Why mentorship is essential for young PR pros

To get a foothold in the industry, it’s important for new PR pros to learn from veterans. Here are ways to get that all-important career advice.

Most expert-level professionals attribute their abilities—and success—to the guidance of influential people who taught them early in their careers.

When I learned this, I promised myself I would find a mentor by the beginning of the summer. I met this goal when I was able to assume a position that allowed me to immerse myself in the world of public relations and marketing.


Mentorship in the fields of PR and marketing is the key differentiating factor that separates those who can simply apply their skills to different tasks from those who truly understand the core purpose of what that field entails. Although the term “apprenticeship” is primarily used for trade professions, aspiring PR and marketing professionals should take an apprentice’s outlook.

This shift in attitude will pay dividends when it comes to optimizing and establishing your experience in PR and marketing.


A mentor will not only provide a different perspective and challenge you, but they will also impart different leadership experiences and cultivate your skillset through their guidance. Answering consequential questions and being shown the ropes is immensely valuable for someone new to any field. This immersion process is just like learning a new language, where constant practice promotes mastery.

The same principals hold true with PR and marketing; you must immerse yourself in the terminology, due diligence and demeanor of a professional in order to become one. Your mentors serve as your guide in this uncharted territory, as they are the “native speakers.”

Learn by making mistakes

The opportunity to learn from shortcomings and improve upon them is essential for young PR pros. In the entrepreneurial world, the saying, “fail early and fail often” is used to help entrepreneurs grow and become veterans in the field of innovation. While veteran status is earned by a select few, aspiring professionals should seek mentors who provide constructive feedback because it sparks the introspection necessary to spur professional growth.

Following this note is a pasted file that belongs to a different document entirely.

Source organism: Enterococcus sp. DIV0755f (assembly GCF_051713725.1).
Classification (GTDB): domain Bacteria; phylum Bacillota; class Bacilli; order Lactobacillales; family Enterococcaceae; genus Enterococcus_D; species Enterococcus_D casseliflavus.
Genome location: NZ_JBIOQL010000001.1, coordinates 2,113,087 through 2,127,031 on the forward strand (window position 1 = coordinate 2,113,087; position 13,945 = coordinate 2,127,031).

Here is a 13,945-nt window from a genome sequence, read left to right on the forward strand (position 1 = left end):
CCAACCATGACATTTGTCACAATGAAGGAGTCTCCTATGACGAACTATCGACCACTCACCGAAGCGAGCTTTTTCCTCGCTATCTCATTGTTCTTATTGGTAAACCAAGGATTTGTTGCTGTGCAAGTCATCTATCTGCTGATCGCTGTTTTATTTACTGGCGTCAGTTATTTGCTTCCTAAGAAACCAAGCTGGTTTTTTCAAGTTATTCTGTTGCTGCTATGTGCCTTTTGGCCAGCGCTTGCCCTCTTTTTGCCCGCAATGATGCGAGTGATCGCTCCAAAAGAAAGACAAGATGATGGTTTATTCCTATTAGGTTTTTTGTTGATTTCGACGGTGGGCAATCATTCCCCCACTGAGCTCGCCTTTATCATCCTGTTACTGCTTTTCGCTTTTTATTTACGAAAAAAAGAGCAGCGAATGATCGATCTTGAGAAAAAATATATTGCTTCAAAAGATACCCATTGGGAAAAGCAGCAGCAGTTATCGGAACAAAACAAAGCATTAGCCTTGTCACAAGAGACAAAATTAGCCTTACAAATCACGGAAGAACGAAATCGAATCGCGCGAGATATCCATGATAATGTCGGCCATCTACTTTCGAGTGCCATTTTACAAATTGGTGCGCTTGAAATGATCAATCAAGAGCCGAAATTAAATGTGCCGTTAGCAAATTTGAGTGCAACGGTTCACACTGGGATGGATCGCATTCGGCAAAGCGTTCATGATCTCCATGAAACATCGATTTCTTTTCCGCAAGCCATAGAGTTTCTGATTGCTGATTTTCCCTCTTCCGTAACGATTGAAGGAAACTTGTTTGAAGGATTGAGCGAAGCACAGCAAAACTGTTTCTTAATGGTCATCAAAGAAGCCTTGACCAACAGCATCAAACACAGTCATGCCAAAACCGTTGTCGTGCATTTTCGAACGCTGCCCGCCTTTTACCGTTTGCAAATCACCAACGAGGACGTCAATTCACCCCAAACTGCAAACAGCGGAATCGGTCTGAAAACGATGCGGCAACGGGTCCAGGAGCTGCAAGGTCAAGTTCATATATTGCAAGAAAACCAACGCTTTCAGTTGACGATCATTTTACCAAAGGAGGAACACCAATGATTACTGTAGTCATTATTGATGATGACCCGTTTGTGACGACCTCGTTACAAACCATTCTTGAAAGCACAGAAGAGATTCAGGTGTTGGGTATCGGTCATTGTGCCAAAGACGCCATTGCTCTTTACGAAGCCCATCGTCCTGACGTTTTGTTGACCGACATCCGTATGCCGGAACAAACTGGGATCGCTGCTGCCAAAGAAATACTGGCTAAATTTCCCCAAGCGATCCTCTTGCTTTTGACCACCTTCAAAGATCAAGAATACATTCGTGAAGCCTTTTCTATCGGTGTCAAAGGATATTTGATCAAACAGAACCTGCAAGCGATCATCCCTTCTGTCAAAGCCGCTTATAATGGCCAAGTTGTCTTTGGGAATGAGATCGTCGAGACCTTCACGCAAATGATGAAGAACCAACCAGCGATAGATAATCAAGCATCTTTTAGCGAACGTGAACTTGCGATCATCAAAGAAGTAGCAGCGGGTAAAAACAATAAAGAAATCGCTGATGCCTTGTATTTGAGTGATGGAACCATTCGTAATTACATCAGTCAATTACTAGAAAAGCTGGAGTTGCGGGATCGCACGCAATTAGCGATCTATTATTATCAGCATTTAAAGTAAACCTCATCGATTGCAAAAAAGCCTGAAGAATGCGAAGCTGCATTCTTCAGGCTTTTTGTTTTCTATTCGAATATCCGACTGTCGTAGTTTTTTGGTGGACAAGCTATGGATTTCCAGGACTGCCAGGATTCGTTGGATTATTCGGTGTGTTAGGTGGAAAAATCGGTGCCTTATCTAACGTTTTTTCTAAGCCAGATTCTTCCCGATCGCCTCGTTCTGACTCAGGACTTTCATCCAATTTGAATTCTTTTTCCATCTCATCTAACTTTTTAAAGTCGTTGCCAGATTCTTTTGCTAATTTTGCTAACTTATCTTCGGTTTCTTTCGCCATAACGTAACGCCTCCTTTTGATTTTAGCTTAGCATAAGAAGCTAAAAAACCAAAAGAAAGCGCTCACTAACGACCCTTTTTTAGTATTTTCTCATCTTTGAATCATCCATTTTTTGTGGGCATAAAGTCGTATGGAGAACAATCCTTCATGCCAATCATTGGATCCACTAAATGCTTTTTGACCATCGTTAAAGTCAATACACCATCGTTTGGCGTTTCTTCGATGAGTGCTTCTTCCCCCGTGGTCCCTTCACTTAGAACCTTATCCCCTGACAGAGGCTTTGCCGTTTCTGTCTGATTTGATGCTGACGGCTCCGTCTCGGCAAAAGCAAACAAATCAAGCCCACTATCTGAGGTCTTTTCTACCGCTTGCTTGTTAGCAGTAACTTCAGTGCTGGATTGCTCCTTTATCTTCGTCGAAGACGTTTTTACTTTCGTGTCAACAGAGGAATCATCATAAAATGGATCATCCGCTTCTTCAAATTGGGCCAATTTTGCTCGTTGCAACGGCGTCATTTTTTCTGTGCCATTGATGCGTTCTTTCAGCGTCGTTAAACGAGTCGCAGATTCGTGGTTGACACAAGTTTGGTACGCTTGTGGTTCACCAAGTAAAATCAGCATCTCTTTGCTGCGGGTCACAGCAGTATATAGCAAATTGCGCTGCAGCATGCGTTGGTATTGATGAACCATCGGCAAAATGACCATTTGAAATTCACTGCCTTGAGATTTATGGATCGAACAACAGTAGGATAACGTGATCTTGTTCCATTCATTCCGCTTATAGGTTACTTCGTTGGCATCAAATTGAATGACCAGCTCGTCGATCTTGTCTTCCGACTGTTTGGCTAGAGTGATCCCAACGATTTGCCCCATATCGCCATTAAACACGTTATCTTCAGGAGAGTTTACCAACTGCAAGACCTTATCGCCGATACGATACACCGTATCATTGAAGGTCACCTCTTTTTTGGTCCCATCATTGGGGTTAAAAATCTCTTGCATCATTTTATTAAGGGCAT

While there are textbooks and resources that can teach you theory and show you case studies about PR and marketing, they are no comparison to tangible field experience. A good mentor will give you specific tasks with little autonomy or room for error—but a great mentor will believe in you enough to let you get your hands dirty, make a few mistakes and develop.

For young professionals looking for mentorship and guidance, understand that it is a privilege that is earned, not a benefit to which you are entitled. No mentor will trust you with critical tasks unless you’ve demonstrated your ability to meet deadlines, plan and organize projects and take initiative.

Students who want to hone their skills within an agency or an in-house setting should make an effort to maximize their potential to learn, and there is no better teacher than a seasoned professional who is willing to give you their time and attention in an effort to watch you improve.

Aidan MacIsaac is a public relations and marketing intern at Flackable, a national, full-service public relations and digital marketing agency headquartered in Philadelphia. A version of this article originally ran on the Flackable blog.

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